Mahmoud Darwish's work has long been considered seminal in shaping modern Arabic poetry. He has received wide international recognition and is regarded as a contender for the Nobel Prize. Often deemed the "Poet of the Resistance," no substantial critical study exists that addresses the complexity of Darwish's poetry in rewriting the homeland and articulating exile. His later poetry consciously marks a move away from his earlier portrayals of identity, home, and poetry, yet many critics have failed to take note of this shift. His oeuvre yokes poetry and history, the political and the poetic, probing identities in perpetual exile. This book examines the complex connections between poetry, myth, lyric, prose, and history in Darwish's poetry. The scholarly articles in this volume situate his work in relation to both modern Arabic and world poetry. In addition, the articles address issues such as the future of poetry, the role of the poet, language, cultural heritage, lyrical modes, as well as the relationship of place and identity.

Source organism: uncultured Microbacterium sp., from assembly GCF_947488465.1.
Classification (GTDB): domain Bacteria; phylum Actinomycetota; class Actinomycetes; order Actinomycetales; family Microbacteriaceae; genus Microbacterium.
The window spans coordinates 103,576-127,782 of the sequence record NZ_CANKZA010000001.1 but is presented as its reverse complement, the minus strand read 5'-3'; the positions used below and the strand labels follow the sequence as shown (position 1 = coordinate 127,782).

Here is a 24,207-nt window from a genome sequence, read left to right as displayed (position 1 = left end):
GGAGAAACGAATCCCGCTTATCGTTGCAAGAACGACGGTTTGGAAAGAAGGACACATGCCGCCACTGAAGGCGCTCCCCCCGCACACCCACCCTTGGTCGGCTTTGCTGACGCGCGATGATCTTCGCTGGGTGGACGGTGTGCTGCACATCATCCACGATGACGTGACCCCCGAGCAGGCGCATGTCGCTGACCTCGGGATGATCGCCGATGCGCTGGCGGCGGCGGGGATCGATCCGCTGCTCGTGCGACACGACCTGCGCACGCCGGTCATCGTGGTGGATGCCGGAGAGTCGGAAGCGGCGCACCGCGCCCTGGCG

Literature-Fiction, History-Criticism, Criticism-Theory,